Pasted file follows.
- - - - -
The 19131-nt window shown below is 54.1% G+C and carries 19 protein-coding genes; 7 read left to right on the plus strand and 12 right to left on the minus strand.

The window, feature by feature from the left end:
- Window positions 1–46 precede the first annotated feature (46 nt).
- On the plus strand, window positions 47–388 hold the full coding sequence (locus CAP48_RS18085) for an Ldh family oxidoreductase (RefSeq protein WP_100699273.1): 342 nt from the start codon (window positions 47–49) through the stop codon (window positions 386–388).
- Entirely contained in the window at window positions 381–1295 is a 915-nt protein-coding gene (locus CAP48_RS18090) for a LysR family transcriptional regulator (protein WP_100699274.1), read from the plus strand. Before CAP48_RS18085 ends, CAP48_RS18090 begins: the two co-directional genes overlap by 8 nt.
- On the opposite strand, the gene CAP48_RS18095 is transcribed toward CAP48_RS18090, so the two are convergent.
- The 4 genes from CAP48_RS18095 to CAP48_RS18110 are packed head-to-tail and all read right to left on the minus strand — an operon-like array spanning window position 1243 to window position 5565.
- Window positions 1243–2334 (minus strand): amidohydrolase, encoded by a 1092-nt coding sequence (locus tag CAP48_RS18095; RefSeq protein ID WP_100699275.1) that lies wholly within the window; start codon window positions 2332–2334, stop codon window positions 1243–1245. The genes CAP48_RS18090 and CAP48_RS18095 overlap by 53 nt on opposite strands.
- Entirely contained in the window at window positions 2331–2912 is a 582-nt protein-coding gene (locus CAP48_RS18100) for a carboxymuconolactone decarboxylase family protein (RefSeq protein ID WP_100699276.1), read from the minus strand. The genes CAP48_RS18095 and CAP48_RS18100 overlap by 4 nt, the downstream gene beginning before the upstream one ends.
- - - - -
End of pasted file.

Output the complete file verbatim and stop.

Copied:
The 19131-nt window shown below is 54.1% G+C and carries 19 protein-coding genes; 7 read left to right on the plus strand and 12 right to left on the minus strand.

The window, feature by feature from the left end:
- Window positions 1–46 precede the first annotated feature (46 nt).
- On the plus strand, window positions 47–388 hold the full coding sequence (locus CAP48_RS18085) for an Ldh family oxidoreductase (RefSeq protein WP_100699273.1): 342 nt from the start codon (window positions 47–49) through the stop codon (window positions 386–388).
- Entirely contained in the window at window positions 381–1295 is a 915-nt protein-coding gene (locus CAP48_RS18090) for a LysR family transcriptional regulator (protein WP_100699274.1), read from the plus strand. Before CAP48_RS18085 ends, CAP48_RS18090 begins: the two co-directional genes overlap by 8 nt.
- On the opposite strand, the gene CAP48_RS18095 is transcribed toward CAP48_RS18090, so the two are convergent.
- The 4 genes from CAP48_RS18095 to CAP48_RS18110 are packed head-to-tail and all read right to left on the minus strand — an operon-like array spanning window position 1243 to window position 5565.
- Window positions 1243–2334 (minus strand): amidohydrolase, encoded by a 1092-nt coding sequence (locus tag CAP48_RS18095; RefSeq protein ID WP_100699275.1) that lies wholly within the window; start codon window positions 2332–2334, stop codon window positions 1243–1245. The genes CAP48_RS18090 and CAP48_RS18095 overlap by 53 nt on opposite strands.
- Entirely contained in the window at window positions 2331–2912 is a 582-nt protein-coding gene (locus CAP48_RS18100) for a carboxymuconolactone decarboxylase family protein (RefSeq protein ID WP_100699276.1), read from the minus strand. The genes CAP48_RS18095 and CAP48_RS18100 overlap by 4 nt, the downstream gene beginning before the upstream one ends.